"That is true! A great many people visit here! But—not such people, perhaps, as a young lady would care for!"

"O! I care for every sort," said Harriet, more gaily, "and you,—don't you care for company, Miss Wynward?"

"I have nothing to do with it, Miss Brandt, beyond seeing that the proper preparations are made for receiving it. I am Bobby's governess, and housekeeper to the Baroness!"

"Bobby is getting rather tall for a governess!" laughed Harriet.

"He is, poor boy, but his education is very deficient! He ought to have been sent to school long ago, but her ladyship would not hear of it! But I never teach him now! He is supposed to be finished!"

"Why don't you find another situation then?" demanded Harriet, who was becoming interested in the ex-governess.

She was a fragile, melancholy looking woman of perhaps five and thirty who had evidently been good-looking in her day and would have been so then but for her attenuation and shabby dress. But she was evidently a gentlewoman, and far above the menial offices she appeared to fill in the Red House. She gazed at Harriet for a minute in silence after she had put the last question to her, and then answered slowly:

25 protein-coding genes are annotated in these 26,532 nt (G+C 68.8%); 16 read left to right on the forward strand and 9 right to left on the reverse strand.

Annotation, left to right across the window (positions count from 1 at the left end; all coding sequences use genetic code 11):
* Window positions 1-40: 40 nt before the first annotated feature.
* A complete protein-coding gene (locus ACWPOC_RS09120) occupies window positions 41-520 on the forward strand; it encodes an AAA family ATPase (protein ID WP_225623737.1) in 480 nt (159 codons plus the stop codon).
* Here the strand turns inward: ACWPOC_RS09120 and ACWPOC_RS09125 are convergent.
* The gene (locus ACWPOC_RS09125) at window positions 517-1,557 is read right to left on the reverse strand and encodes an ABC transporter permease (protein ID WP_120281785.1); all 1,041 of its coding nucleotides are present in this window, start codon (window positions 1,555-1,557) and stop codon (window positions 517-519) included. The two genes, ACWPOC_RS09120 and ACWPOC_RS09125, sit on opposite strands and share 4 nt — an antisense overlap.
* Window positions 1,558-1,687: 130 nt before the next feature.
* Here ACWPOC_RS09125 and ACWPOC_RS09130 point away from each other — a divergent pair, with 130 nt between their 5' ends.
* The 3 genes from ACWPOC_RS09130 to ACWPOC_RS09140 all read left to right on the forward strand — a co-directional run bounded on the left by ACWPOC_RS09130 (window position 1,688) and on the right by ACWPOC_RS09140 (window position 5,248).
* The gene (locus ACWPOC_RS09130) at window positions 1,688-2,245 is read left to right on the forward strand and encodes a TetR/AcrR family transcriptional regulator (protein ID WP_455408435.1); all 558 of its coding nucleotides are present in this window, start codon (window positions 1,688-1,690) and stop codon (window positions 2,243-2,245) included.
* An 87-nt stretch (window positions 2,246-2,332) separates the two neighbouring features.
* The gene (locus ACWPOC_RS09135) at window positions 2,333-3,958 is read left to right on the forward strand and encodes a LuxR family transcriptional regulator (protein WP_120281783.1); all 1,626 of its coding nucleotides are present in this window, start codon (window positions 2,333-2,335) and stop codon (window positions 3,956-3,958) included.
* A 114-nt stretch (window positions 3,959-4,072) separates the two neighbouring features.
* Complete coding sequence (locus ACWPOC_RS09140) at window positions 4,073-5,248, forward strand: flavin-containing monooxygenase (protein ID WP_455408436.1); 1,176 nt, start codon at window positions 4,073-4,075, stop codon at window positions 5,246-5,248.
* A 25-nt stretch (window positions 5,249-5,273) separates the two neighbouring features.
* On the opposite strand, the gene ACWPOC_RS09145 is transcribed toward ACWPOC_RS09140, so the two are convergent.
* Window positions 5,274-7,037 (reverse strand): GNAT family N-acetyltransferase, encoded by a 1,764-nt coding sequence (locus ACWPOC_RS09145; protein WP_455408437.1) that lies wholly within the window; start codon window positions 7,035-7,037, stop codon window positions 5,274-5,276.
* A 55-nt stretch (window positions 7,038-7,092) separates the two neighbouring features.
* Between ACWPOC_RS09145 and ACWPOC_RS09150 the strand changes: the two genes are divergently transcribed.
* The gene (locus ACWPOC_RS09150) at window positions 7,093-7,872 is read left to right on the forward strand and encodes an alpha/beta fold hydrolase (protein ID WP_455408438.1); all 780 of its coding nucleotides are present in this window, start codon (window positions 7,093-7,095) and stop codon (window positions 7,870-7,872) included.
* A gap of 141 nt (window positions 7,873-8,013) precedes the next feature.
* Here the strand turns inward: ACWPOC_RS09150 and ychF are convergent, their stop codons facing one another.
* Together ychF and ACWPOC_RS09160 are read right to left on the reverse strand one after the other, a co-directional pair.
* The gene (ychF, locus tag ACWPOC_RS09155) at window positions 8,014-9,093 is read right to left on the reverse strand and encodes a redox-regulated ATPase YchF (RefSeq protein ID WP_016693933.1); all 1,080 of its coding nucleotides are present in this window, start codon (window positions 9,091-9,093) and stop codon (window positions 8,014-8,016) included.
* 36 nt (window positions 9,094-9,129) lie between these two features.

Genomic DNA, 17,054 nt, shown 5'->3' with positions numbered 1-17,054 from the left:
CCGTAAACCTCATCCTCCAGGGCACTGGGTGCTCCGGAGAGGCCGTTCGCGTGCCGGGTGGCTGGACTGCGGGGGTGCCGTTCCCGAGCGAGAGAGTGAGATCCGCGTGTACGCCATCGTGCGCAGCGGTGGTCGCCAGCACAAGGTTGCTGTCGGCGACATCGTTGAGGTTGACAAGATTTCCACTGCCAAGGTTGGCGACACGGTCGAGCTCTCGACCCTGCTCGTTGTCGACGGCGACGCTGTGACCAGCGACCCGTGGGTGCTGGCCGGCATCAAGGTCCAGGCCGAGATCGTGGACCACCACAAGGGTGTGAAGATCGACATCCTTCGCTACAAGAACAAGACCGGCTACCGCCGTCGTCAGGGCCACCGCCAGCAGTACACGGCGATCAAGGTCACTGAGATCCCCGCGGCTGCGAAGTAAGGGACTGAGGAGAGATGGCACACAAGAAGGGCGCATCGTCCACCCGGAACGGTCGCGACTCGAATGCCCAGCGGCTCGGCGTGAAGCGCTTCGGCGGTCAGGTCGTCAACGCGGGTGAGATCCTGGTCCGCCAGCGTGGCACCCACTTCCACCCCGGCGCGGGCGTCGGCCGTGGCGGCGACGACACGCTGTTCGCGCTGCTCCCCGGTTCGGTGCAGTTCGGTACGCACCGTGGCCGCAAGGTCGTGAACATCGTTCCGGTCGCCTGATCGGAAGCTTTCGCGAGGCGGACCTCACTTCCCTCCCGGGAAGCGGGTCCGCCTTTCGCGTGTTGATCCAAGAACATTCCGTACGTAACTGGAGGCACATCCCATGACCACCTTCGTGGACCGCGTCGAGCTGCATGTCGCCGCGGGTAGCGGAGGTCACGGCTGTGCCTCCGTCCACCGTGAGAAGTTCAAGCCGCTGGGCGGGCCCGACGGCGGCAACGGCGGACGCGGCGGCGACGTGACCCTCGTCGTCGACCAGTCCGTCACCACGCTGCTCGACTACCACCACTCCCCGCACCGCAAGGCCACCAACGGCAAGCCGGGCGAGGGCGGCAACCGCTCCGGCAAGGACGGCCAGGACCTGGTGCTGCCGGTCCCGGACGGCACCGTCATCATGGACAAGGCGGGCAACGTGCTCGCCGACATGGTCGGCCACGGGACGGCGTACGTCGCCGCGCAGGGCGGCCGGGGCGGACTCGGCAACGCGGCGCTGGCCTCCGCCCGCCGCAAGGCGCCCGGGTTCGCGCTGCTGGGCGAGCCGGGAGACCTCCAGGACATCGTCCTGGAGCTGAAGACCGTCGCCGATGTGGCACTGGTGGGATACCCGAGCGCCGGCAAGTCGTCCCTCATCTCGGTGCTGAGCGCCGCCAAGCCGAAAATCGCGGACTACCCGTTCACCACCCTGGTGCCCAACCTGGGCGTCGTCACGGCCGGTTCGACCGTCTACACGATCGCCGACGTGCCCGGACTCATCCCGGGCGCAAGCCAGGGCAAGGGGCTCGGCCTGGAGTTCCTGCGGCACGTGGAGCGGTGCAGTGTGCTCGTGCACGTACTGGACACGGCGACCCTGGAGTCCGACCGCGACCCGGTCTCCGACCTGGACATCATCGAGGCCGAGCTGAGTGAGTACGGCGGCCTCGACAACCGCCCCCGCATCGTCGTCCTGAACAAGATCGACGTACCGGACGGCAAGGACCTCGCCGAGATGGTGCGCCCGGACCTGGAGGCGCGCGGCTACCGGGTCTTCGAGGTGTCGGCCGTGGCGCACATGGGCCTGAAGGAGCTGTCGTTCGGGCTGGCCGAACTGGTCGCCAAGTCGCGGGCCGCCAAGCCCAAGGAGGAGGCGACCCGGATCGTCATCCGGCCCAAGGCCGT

"There are reasons which render it unadvisable! But you, Miss Brandt, have you known the Baroness before?"

"I never saw her till we met at Heyst and she invited me here!" replied the girl.

"O! why did you come? Why did you come?" exclaimed Miss Wynward, as she left the room.

Harriet stood gazing at the door as it closed behind her. Why had she come? What an extraordinary question to ask her! For the same reason that other people accepted invitations from their friends—because she expected to enjoy herself and have the protection of the Baroness on first entering English society! But why should this governess—her dependant, almost her servant—put so strange a question to her? Why had she come? She could not get it out of her mind. She was roused from her train of speculation by hearing the Baroness thumping on the outside panels of her door with her stick.

"Come along," she cried, "never mind dressing! The supper's ready at last and I'm as 'ungry as an 'unter."

Hastily completing her toilet, Harriet joined her hostess who conducted her down to a large dining-room wrapt in gloom. The two dozen morocco chairs ranged against the wall looked sepulchral by the light of a single lamp, placed in the centre of a long mahogany table which was graced by the fried steak, a huge piece of cheese, bread and butter, and lettuces from the garden. Harriet regarded the preparations for supper with secret dismay. She was greedy by nature, but it was the love of good feeding rather than a superfluity of food that induced her to be so. However, when the Baron produced a couple of bottles of the very best champagne to add to the meal she felt her appetite somewhat revive and played almost as good a knife and fork as the Baroness. Bobby and Miss Wynward, who as it appeared took her meals with the family, were the only ones who did not do justice to the supper.